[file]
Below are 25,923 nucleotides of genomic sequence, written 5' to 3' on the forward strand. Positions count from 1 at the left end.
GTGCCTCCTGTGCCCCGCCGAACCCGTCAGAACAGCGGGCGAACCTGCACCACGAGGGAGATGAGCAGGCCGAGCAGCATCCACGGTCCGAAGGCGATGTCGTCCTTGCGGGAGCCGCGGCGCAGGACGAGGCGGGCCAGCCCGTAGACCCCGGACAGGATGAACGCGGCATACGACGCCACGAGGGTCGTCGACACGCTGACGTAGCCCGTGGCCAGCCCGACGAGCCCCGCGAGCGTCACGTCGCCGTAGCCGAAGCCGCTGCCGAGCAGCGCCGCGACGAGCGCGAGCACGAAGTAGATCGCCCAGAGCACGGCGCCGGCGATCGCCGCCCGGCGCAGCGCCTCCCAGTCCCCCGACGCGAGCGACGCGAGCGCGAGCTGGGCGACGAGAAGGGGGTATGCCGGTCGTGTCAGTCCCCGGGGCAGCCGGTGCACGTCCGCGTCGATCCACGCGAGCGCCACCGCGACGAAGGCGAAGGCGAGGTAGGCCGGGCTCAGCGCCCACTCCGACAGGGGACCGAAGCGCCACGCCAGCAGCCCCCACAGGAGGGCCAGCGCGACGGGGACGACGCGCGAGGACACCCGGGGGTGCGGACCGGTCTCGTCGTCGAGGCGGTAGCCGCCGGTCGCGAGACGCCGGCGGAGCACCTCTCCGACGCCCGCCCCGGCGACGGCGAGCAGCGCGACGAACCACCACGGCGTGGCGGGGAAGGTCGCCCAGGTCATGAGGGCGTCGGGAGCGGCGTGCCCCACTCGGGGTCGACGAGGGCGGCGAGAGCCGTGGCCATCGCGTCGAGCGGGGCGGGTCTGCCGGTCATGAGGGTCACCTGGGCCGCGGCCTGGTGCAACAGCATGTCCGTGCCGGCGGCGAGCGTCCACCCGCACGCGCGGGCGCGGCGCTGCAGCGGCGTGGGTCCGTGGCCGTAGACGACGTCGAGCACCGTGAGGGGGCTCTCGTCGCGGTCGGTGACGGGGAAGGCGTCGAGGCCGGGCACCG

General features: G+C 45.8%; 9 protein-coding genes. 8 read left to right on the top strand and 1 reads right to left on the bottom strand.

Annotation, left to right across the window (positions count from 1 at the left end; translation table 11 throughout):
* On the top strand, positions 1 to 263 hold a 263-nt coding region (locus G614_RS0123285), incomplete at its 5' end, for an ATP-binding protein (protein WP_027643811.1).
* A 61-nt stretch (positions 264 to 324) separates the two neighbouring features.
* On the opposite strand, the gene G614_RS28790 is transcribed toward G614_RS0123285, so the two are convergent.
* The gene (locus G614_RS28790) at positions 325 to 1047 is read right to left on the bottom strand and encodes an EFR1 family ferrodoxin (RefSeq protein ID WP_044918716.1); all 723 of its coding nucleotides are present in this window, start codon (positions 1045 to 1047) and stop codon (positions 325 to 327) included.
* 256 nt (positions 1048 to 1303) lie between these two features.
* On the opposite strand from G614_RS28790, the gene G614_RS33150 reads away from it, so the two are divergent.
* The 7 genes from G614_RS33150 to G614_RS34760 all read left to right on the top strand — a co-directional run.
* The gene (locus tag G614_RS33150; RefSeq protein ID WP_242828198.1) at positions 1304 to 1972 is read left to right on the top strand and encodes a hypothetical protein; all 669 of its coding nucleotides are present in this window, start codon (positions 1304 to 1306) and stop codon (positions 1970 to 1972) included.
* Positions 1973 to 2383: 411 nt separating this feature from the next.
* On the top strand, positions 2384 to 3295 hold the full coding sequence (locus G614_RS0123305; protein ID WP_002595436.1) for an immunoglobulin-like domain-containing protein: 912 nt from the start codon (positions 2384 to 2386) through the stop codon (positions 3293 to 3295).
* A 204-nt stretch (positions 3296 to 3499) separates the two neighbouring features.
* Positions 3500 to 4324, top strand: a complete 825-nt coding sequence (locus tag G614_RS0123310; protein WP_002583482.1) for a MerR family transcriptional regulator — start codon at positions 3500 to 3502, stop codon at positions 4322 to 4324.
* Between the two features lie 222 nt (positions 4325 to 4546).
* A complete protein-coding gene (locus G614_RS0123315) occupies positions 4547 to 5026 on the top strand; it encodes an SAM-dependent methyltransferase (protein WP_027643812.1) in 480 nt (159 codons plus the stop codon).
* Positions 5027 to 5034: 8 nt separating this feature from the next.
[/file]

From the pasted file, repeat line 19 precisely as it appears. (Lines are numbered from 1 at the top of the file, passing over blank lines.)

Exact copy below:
* Positions 5027 to 5034: 8 nt separating this feature from the next.